Register your nonprofit at your local county courthouse. For us, this was the Jefferson County Courthouse. Cost was $142 and will take 10 – 14 business days. You can pay a premium to get things done faster (we opted to do so as we needed our status established to move forward on finding a rental space). You will be given a state Entity Identification Number (EID). The EID is required for all tax reporting. The process is complete when your organization is listed at the Alabama Secretary of State site.
Be aware that as your organization grows older, your board will change. Members come and go. You are required to keep this information current. You must file each change at the local courthouse. Processing fees are $44 per change. If you have frequent board changes, this can become expensive. Our practice (so far) is to file for the change prior to when we need to file additional documentation. We’ll likely do it every few years going forward.
Once your nonprofit is a recognized entity, you can apply for charitable status with the Internal Revenue Service (IRS) at the federal level.
If your expected revenues are less than $50,000/year, you can use the 1023-EZ. This is a shorter form which requires you to provide less initial documentation. The understanding in the submission is that you will complete all the documentation (as required by the longer form) and hold it for review – if requested. You’ll want to write the documentation eventually – it’s regarded as good governance by outside organizations to whom you may be applying for grants.
If your expected revenues will be more than $50,000/year, you need to use the 1023 proper with significant documentation. The IRS estimates that this will take 16 hours to prepare – but in my experience (especially if you are new to this and need to create some of the required documents) it will take much longer. The IRS wants to know that you are “for realz”. If using this longer process, I recommend purchasing access to a step-by-step guide. Google has a good initial guide. Legal Zoom has also created an automated process (Wasn’t available when the Red Mountain Makers incorporated. Would be interested in hearing from people who’ve used it.)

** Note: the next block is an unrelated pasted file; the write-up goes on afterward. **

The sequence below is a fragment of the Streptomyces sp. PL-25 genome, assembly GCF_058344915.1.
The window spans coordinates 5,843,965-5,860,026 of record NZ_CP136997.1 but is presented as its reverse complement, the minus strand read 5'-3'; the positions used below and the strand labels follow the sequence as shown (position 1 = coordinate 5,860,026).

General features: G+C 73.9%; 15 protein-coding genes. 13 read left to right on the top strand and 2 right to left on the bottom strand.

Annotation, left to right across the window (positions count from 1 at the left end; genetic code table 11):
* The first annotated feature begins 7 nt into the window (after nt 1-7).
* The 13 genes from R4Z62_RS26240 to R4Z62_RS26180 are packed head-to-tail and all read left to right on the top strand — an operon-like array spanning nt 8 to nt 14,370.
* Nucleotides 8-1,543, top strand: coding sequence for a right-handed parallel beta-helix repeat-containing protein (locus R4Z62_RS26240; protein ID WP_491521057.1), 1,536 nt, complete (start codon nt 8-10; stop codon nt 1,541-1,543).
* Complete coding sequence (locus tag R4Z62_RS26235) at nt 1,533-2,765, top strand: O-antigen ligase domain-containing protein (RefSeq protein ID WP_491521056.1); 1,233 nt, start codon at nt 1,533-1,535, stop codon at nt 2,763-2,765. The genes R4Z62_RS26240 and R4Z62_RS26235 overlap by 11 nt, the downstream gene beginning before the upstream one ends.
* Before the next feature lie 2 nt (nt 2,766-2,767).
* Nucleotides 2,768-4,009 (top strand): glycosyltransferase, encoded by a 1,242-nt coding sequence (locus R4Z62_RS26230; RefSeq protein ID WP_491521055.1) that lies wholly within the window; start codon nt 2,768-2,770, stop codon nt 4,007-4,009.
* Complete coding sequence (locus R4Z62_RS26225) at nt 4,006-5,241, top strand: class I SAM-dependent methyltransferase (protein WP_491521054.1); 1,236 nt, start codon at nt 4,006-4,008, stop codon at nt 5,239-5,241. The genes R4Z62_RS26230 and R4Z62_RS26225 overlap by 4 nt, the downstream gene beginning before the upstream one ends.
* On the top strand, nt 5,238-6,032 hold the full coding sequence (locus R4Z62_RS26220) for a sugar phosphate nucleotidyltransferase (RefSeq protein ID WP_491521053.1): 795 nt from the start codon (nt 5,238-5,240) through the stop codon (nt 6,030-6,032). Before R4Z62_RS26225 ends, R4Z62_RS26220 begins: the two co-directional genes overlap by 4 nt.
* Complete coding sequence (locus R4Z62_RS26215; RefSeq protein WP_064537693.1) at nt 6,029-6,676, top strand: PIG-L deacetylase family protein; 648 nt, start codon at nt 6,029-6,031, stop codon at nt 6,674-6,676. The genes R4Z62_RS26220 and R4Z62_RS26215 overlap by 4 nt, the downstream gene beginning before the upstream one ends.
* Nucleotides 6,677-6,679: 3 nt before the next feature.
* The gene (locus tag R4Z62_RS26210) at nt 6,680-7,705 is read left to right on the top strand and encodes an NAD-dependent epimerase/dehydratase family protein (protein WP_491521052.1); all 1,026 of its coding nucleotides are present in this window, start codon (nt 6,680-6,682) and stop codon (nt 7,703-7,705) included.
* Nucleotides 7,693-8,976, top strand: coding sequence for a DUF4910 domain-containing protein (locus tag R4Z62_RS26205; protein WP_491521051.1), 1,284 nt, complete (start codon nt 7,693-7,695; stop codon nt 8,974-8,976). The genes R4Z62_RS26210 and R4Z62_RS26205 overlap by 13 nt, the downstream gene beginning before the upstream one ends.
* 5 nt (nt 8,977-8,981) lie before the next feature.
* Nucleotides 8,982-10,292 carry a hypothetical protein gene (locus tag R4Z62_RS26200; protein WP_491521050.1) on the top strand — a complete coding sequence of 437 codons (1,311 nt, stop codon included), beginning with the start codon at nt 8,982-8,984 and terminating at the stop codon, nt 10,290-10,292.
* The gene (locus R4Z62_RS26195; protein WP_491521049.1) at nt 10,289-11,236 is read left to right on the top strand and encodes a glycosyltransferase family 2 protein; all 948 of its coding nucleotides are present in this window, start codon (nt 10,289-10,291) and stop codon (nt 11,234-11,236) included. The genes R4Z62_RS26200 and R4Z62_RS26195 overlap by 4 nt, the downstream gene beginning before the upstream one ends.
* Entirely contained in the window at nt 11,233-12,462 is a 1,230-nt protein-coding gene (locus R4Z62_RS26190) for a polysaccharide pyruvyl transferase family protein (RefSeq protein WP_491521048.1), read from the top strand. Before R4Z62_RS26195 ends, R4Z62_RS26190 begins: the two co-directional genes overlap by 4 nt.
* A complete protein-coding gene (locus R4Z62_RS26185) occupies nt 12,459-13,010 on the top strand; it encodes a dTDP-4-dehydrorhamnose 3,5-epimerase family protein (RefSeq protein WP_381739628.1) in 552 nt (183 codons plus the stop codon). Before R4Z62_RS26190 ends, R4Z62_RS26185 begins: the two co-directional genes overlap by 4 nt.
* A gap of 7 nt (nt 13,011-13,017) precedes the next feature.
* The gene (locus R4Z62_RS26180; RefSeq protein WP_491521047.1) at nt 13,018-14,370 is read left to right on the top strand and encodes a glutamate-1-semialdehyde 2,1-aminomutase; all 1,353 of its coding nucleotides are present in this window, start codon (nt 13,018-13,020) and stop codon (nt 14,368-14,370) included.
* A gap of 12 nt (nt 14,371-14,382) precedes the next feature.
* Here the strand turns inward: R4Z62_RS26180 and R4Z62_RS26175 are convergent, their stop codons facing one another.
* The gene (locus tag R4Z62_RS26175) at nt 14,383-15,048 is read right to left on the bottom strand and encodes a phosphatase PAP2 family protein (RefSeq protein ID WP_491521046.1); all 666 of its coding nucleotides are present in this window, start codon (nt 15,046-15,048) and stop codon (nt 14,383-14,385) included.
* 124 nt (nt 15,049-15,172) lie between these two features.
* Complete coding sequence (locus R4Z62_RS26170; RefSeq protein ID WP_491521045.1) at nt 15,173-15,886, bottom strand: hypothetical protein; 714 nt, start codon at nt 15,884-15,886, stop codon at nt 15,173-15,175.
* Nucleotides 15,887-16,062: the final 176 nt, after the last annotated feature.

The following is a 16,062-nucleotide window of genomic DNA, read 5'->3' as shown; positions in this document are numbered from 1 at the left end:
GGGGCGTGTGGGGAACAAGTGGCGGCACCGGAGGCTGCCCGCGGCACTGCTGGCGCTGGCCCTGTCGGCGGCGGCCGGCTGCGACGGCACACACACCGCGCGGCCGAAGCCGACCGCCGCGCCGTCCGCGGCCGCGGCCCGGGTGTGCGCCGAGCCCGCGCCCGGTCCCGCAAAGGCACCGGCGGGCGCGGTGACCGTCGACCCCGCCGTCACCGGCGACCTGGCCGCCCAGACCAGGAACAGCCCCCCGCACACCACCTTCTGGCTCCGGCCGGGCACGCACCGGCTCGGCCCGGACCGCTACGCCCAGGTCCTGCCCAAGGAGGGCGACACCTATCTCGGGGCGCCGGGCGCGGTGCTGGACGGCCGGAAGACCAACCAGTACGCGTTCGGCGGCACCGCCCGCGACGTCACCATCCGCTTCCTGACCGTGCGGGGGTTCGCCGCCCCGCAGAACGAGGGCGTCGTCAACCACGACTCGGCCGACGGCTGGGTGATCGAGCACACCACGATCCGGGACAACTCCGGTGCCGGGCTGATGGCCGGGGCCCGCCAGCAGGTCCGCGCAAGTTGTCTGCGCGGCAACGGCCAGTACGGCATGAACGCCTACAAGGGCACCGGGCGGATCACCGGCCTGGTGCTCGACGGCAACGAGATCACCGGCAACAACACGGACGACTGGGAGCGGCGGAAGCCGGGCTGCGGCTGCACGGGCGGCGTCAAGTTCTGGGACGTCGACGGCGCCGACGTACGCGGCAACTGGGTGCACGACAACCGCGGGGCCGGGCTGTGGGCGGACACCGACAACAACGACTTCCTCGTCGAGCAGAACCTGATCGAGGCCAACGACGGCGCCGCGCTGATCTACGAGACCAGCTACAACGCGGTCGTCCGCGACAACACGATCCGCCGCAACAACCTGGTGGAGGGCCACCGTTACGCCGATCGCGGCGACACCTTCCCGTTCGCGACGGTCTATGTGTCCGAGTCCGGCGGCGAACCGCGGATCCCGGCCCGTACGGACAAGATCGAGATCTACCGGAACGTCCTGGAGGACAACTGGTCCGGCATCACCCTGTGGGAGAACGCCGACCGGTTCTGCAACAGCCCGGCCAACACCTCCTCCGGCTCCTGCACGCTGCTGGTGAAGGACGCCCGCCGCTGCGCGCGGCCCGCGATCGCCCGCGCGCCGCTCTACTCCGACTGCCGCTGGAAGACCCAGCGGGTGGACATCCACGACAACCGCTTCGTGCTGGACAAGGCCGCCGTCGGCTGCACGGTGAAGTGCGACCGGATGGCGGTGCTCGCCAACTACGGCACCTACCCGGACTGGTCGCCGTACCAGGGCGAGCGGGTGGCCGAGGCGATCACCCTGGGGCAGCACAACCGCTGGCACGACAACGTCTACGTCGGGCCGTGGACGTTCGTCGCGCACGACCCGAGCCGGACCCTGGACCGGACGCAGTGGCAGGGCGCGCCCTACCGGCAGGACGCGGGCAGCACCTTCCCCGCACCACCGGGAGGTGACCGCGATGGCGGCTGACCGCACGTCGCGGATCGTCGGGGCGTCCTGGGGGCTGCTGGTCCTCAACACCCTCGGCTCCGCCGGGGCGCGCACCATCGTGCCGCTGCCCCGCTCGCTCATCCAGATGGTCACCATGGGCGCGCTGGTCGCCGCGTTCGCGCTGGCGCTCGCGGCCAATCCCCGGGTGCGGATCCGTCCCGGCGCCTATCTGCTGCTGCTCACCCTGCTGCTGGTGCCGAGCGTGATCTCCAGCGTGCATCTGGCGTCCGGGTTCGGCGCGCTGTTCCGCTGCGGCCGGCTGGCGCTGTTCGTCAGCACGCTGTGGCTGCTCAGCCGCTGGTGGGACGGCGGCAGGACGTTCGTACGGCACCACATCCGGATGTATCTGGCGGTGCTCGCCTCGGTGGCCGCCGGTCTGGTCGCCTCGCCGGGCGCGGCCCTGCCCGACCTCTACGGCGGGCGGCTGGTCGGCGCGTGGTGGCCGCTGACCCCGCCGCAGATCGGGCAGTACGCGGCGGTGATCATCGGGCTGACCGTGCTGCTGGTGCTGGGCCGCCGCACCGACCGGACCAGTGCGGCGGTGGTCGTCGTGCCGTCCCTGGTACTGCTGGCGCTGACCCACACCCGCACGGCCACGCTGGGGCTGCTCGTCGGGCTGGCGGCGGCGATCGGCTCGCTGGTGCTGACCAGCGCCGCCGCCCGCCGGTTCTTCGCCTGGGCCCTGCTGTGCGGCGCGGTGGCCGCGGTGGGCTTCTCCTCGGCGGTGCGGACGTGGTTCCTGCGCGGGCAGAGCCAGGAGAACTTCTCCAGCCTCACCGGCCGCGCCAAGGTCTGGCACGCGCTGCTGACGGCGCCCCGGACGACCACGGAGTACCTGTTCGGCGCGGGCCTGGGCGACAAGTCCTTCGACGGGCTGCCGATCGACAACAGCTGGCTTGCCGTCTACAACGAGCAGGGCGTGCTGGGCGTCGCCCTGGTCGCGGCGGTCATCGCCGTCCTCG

Our 1023-EZ was processed within one month of filing. The standard form is supposed to take four to six months. We had to apply separately to get a copy of our 501(c)3 letter. You must include the letter (once received) with all grant applications, applications for sales tax exemptions, applications for reduced service fees with businesses, state, local and county filings.
If you are employing staff, Jefferson County requires you to report salaries paid and collect an occupational tax. You will need to set up an account with them and get a taxpayer ID number. If you are running solely on volunteer labor and aren’t selling anything on which sales tax revenue is collected, you don’t need to register.
City of Birmingham:
If you have a physical address in the city of Birmingham, you need to apply for a business license. This will cost $200 annually, and must be applied for in the same year that you start operations. The city will issue you a taxpayer ID, and will require you to report salaries and sales revenue monthly on the 20th of the month – and to submit the payments due to the city. There is a $50 penalty for each month that you fail to do so – even if you have no paid staff and no sales! In our experience, this is the most difficult part of regional compliance as it can’t be automated through and application programming interface (API) or bank payment – and someone has to actually log on to the site to do so. This has been the Red Mountain Makers’ most troublesome and persnicketty administrative task.
I’ve been told that it’s possible to arrange quarterly reporting – but that wasn’t pointed out to us at City Hall when we renewed our business license. I’ll update this post when I have more information.
*At time of posting, the Alabama Association of Nonprofits is due to relaunch their website by February 2016. I’ve been told that the new site will be easier to navigate and will include model documents specific to Alabama.